Health Information Management

News: JAMA study shows documentation of end-of-life care needs improvement

CDI Strategies, July 22, 2010

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Assessment of clinical measures associated with end-of-life treatment could actually improve care of the dying, according to a release regarding a study published recently in the Archive of Internal Medicine.

Study leaders abstracted the records of nearly 500 individuals who had been hospitalized at least three days prior their deaths.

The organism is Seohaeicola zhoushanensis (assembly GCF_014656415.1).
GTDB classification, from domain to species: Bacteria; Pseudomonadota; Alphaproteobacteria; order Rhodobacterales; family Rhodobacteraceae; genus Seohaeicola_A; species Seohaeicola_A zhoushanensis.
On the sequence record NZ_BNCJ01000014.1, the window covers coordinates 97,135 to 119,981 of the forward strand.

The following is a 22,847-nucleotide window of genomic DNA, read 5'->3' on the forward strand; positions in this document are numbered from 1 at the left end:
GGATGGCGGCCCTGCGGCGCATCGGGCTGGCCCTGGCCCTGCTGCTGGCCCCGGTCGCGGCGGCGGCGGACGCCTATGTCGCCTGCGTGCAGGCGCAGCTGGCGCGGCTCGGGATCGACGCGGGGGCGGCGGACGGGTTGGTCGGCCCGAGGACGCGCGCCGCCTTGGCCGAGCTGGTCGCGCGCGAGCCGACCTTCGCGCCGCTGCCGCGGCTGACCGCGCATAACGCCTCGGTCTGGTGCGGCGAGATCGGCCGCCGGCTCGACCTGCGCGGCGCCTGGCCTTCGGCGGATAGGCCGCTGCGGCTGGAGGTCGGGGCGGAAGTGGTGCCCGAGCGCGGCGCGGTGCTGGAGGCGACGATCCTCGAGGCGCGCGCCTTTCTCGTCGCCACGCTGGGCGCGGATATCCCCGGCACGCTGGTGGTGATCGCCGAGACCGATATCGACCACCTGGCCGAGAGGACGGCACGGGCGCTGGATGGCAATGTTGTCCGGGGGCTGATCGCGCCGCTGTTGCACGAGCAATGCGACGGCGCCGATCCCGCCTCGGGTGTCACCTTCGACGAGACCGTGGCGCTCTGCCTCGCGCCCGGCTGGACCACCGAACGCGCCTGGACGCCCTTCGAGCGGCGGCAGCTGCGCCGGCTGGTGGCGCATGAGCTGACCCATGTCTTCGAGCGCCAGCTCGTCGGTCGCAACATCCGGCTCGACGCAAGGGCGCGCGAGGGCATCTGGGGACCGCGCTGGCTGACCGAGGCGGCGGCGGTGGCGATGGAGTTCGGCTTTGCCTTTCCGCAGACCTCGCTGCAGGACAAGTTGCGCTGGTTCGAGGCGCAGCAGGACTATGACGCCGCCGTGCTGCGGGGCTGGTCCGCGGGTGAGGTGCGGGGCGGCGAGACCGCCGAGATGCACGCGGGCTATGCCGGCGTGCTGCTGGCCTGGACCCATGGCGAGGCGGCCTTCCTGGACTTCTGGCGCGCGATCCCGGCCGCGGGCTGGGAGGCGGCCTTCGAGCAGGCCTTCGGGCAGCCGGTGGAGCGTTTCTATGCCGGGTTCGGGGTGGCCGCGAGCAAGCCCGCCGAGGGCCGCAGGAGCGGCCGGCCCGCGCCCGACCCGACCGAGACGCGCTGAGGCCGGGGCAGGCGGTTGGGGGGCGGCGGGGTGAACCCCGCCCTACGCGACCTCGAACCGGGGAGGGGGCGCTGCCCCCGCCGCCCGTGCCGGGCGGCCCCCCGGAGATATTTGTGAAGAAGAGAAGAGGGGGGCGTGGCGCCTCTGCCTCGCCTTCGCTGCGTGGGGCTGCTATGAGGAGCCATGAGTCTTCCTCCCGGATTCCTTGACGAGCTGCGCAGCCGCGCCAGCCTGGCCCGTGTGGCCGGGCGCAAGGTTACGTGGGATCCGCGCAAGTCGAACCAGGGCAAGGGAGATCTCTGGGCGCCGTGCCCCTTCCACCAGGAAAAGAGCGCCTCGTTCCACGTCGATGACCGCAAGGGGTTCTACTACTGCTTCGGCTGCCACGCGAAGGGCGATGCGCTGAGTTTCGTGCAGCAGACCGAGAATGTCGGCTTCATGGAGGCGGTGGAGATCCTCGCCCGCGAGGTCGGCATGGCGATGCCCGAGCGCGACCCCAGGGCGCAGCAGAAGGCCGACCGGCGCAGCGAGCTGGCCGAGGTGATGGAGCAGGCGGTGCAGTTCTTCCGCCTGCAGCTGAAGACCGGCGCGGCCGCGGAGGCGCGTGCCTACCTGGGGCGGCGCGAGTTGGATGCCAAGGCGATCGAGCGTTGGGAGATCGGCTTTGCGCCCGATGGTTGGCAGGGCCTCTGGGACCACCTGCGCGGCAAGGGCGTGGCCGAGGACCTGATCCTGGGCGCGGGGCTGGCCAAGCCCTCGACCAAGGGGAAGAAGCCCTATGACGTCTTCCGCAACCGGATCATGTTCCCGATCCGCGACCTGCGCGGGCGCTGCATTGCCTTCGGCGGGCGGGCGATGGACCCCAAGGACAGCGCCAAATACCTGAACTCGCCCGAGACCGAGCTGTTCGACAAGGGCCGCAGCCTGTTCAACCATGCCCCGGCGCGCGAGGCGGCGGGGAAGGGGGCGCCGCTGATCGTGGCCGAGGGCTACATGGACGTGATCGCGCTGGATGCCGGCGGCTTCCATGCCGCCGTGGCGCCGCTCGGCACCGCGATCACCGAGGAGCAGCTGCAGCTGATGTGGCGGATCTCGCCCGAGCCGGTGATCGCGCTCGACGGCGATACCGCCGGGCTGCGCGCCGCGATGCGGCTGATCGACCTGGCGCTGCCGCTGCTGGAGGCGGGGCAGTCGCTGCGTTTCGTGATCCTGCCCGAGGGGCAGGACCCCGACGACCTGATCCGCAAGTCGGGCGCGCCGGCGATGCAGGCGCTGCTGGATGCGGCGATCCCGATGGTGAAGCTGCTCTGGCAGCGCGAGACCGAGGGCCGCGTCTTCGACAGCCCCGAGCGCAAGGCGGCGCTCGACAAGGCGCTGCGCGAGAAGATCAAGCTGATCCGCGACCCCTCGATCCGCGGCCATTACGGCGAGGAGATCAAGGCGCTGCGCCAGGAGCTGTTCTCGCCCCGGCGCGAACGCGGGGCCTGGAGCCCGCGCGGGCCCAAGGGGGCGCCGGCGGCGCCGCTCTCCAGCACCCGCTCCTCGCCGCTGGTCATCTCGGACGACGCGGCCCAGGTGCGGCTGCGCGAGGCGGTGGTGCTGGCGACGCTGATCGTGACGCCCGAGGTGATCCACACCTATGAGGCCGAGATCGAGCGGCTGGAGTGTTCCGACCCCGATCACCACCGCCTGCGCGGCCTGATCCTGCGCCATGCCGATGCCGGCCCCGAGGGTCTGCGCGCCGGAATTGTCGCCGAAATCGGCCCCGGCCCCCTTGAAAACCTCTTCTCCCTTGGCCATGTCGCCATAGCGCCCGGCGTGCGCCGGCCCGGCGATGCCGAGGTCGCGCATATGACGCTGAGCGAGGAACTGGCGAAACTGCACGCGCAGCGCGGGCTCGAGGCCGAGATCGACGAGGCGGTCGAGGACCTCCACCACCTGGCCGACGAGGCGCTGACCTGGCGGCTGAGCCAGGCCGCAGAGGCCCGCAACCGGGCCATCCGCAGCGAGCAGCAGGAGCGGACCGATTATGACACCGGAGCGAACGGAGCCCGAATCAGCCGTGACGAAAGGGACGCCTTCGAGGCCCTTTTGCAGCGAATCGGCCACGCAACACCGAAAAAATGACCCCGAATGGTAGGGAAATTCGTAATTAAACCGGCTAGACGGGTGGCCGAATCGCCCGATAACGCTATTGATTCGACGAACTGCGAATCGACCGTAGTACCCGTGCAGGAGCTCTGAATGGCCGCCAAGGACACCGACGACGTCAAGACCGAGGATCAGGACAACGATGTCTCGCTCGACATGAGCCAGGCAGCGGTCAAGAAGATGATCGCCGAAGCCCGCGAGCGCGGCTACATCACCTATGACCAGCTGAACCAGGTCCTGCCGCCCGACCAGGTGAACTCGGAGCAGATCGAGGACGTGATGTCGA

“For 70% of the quality indicators studied, patients received recommended care. However, follow-up for distressing symptoms was performed less well than initial assessments, and only 29% of patients who had ventilation tubes removed before death were evaluated for dyspnea,” the release states.

The authors suggested more appropriate communications between healthcare providers, the patients, and their family prior to the initiation of intensive end-of-life treatments may offer less invasive options for treating the dying.

As an opportunity for CDI staff however, the release states that "even after 48 hours in the intensive care unit or on the ventilator, more than half of patients had no medical record documentation about goals of care or an attempt to pursue the topic," the authors write.



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